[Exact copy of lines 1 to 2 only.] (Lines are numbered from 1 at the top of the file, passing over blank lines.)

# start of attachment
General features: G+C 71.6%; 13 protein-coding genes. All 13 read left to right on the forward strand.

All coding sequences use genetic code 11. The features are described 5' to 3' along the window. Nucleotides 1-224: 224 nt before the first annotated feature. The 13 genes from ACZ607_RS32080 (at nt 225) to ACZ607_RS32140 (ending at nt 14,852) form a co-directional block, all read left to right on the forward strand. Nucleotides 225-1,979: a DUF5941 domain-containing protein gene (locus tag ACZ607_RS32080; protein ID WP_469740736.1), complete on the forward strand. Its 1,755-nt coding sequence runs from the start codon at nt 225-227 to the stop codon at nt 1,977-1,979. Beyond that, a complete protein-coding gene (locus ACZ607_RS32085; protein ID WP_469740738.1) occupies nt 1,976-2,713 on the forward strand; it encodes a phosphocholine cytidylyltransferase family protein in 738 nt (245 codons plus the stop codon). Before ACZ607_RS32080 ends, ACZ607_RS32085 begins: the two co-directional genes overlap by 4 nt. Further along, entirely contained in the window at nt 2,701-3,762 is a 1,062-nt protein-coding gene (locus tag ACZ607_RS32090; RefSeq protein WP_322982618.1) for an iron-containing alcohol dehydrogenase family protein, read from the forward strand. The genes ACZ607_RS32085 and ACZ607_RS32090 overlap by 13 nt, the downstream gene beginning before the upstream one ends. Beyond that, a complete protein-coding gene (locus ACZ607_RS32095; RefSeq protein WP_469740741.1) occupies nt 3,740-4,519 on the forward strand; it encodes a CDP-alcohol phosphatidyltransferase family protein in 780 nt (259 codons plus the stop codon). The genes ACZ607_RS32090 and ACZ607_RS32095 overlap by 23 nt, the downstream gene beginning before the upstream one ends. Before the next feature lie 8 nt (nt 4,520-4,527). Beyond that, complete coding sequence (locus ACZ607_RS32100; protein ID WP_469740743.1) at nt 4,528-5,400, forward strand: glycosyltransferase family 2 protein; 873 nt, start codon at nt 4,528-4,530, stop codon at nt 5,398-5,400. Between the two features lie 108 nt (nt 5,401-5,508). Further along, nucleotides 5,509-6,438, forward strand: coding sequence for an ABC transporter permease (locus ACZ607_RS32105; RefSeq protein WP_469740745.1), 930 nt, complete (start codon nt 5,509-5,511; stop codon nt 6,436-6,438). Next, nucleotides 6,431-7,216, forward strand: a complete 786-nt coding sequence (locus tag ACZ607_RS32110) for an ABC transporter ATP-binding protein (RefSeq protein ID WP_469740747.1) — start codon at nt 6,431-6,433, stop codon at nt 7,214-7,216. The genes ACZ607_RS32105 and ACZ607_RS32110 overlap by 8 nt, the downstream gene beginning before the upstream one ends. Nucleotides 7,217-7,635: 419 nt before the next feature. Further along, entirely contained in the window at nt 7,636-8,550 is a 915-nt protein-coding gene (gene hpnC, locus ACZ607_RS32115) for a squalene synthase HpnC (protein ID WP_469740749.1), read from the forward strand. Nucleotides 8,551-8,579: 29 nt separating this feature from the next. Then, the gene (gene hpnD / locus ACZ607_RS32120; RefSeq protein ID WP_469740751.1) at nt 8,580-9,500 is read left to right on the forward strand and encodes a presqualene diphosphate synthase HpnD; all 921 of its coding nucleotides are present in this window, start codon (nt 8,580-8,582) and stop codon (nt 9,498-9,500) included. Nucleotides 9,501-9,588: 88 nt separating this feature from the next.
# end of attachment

General features: G+C 71.6%; 13 protein-coding genes. All 13 read left to right on the forward strand.

All coding sequences use genetic code 11. The features are described 5' to 3' along the window. Nucleotides 1-224: 224 nt before the first annotated feature. The 13 genes from ACZ607_RS32080 (at nt 225) to ACZ607_RS32140 (ending at nt 14,852) form a co-directional block, all read left to right on the forward strand. Nucleotides 225-1,979: a DUF5941 domain-containing protein gene (locus tag ACZ607_RS32080; protein ID WP_469740736.1), complete on the forward strand. Its 1,755-nt coding sequence runs from the start codon at nt 225-227 to the stop codon at nt 1,977-1,979. Beyond that, a complete protein-coding gene (locus ACZ607_RS32085; protein ID WP_469740738.1) occupies nt 1,976-2,713 on the forward strand; it encodes a phosphocholine cytidylyltransferase family protein in 738 nt (245 codons plus the stop codon). Before ACZ607_RS32080 ends, ACZ607_RS32085 begins: the two co-directional genes overlap by 4 nt. Further along, entirely contained in the window at nt 2,701-3,762 is a 1,062-nt protein-coding gene (locus tag ACZ607_RS32090; RefSeq protein WP_322982618.1) for an iron-containing alcohol dehydrogenase family protein, read from the forward strand. The genes ACZ607_RS32085 and ACZ607_RS32090 overlap by 13 nt, the downstream gene beginning before the upstream one ends. Beyond that, a complete protein-coding gene (locus ACZ607_RS32095; RefSeq protein WP_469740741.1) occupies nt 3,740-4,519 on the forward strand; it encodes a CDP-alcohol phosphatidyltransferase family protein in 780 nt (259 codons plus the stop codon). The genes ACZ607_RS32090 and ACZ607_RS32095 overlap by 23 nt, the downstream gene beginning before the upstream one ends. Before the next feature lie 8 nt (nt 4,520-4,527). Beyond that, complete coding sequence (locus ACZ607_RS32100; protein ID WP_469740743.1) at nt 4,528-5,400, forward strand: glycosyltransferase family 2 protein; 873 nt, start codon at nt 4,528-4,530, stop codon at nt 5,398-5,400. Between the two features lie 108 nt (nt 5,401-5,508). Further along, nucleotides 5,509-6,438, forward strand: coding sequence for an ABC transporter permease (locus ACZ607_RS32105; RefSeq protein WP_469740745.1), 930 nt, complete (start codon nt 5,509-5,511; stop codon nt 6,436-6,438). Next, nucleotides 6,431-7,216, forward strand: a complete 786-nt coding sequence (locus tag ACZ607_RS32110) for an ABC transporter ATP-binding protein (RefSeq protein ID WP_469740747.1) — start codon at nt 6,431-6,433, stop codon at nt 7,214-7,216. The genes ACZ607_RS32105 and ACZ607_RS32110 overlap by 8 nt, the downstream gene beginning before the upstream one ends. Nucleotides 7,217-7,635: 419 nt before the next feature. Further along, entirely contained in the window at nt 7,636-8,550 is a 915-nt protein-coding gene (gene hpnC, locus ACZ607_RS32115) for a squalene synthase HpnC (protein ID WP_469740749.1), read from the forward strand. Nucleotides 8,551-8,579: 29 nt separating this feature from the next. Then, the gene (gene hpnD / locus ACZ607_RS32120; RefSeq protein ID WP_469740751.1) at nt 8,580-9,500 is read left to right on the forward strand and encodes a presqualene diphosphate synthase HpnD; all 921 of its coding nucleotides are present in this window, start codon (nt 8,580-8,582) and stop codon (nt 9,498-9,500) included. Nucleotides 9,501-9,588: 88 nt separating this feature from the next.